Excess deaths leap by another 5,782 but graphs finally take a downward turn

Reverend Didiza from Kagiso Methodist Church in the Mogale Circuit leads the funeral service of an 82-year-old woman who succumbed to Covid-19 on July 14.
Reverend Didiza from Kagiso Methodist Church in the Mogale Circuit leads the funeral service of an 82-year-old woman who succumbed to Covid-19 on July 14.
Image: Alon Skuy

Excess deaths have risen by 5,728 in the latest weekly report by the Medical Research Council (SAMRC). Only 1,889 people officially died of Covid-19 in the same period.

By July 28, excess deaths since May 6 - when the national mortality rate started to depart from the line it had followed since the start of the year - were estimated at 28,329. The official Covid-19 death toll on July 28 was 7,257.

However, graphs in the council's latest weekly report moved downwards.

"For the first week in the past 12 weeks, the weekly number of deaths of persons 1+ years of age from all causes has dropped from the previous week," said the authors.

"In the week July 21-28 there were 15,461 deaths, which is 59% higher than the predicted number based on historical data for this week.

"When compared with the predicted numbers, there was an excess of 5,728 deaths in the latest week, compared with 6,256 deaths in the prior week."

The researchers said the number of deaths from natural causes had also dropped for the first time in 12 weeks but remained "significantly higher" than the predicted number.

With the exception of Mangaung, deaths from natural causes in all metros had plateaued or declined during the week ending July 28. The same pattern occurred in all provinces except the Free State and Limpopo.

The number of excess deaths for the week ending July 28 declined for the first time in 12 weeks but was still 'significantly higher' than predictions based on historical data.
The number of excess deaths for the week ending July 28 declined for the first time in 12 weeks but was still 'significantly higher' than predictions based on historical data.
Image: Medical Research Council

"Compared with the predicted number of natural deaths from historical data in the week ending July 28, Free State had 121% more, Gauteng had 106% more, Eastern Cape had 96% more, KwaZulu-Natal had 69% more, Mpumalanga had 67% more, Western Cape had 41% more, Northern Cape had 52% more, North West had 38% more and Limpopo had 16% more," said the researchers.

"The number of deaths from unnatural causes (eg. road traffic fatalities and homicides) continues to track the lower prediction bound and was 26% below the predicted number for the week ending July 28."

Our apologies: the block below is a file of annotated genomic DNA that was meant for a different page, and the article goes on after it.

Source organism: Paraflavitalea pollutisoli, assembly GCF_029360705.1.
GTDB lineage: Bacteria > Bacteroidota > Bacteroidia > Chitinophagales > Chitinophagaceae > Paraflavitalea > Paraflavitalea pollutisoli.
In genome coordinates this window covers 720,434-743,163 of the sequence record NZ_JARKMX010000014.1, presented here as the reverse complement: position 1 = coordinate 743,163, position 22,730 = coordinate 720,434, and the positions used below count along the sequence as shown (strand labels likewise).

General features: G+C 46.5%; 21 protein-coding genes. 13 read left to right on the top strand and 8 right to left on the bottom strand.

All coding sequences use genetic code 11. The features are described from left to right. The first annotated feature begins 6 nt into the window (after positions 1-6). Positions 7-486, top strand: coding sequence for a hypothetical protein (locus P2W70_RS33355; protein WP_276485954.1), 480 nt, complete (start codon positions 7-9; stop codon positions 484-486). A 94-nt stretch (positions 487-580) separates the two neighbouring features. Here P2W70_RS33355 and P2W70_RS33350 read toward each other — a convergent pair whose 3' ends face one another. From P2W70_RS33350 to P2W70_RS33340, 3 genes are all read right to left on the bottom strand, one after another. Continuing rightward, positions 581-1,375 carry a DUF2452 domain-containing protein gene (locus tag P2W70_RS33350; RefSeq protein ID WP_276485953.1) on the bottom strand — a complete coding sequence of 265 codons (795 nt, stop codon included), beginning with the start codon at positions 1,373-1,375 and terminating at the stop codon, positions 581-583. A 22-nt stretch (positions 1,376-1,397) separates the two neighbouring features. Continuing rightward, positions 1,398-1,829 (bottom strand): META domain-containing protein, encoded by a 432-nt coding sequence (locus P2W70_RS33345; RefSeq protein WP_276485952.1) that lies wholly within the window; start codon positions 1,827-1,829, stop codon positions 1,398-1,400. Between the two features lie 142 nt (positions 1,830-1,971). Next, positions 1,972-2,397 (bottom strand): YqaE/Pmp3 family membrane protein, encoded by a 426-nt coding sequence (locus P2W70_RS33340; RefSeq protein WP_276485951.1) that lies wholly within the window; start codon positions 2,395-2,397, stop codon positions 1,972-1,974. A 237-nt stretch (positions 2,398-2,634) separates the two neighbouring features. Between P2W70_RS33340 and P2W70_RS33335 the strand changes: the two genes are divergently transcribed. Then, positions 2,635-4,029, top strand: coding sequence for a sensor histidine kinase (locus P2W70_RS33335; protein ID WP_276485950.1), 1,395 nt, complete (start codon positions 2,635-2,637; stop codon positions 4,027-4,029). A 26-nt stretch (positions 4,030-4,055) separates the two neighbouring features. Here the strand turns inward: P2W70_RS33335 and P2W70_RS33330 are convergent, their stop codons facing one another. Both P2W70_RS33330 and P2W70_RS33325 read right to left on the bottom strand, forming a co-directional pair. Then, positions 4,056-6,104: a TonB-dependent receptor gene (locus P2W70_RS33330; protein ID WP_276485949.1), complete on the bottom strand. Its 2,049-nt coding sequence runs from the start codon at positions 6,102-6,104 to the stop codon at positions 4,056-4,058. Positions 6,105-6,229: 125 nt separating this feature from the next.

How metros and provinces have been affected by excess deaths since May 6.
How metros and provinces have been affected by excess deaths since May 6.
Image: Medical Research Council

The researchers believe some of the excess deaths are "collateral deaths" linked to difficulties in the healthcare system caused by the burden of Covid-19.

“It is not unexpected that the excess natural deaths reported are higher than the official Covid-19 deaths report,” council president and CEO Prof Glenda Gray said last week.

“All countries are grappling with how to report excess mortality. Definitions and calculations should be consistent globally and locally. Our excess deaths will be different, given the demographics of our country, and compared to countries like the United Kingdom, appear at this stage of the pandemic to be less.”

The council said factors that may contribute to excess deaths include:

  • People dying from Covid-19 before they get to the healthcare facility. This may be due to lack of transport, delays in transport and hospitals being unable to receive them;
  • People dying from Covid-19 but the cause of death not being reported as such. This may be due to test results not being available or problems in provincial Covid-19 reporting systems; and
  • People dying from non Covid-19 conditions because health services are focusing on the pandemic. Examples include people who have not been diagnosed with TB and others with TB who have defaulted on treatment for fear of attending hospitals or clinics.
Deaths from all causes recorded a weekly decline for the first time since mid-April.
Deaths from all causes recorded a weekly decline for the first time since mid-April.
Image: Medical Research Council

"These phenomena are not unique to SA and have been observed or postulated globally by countries that are able to track their excess mortality," said the council.

"By making these observations, governments are able to home in on their unique issues contributing to excess deaths and therefore strengthen their health systems and monitoring and surveillance capacity."

Gray urged doctors to ensure that death certificates were filled in accurately, especially if a death was related to Covid-19.

Updating the media on Wednesday about the pandemic, health minister Zweli Mhkize said: "As part of improving the records of Covid-19 related deaths in response to reports on excess deaths, we now require that all the sudden deaths and those that occur at home must have specimens taken for Covid-19 before a death certificate is issued."

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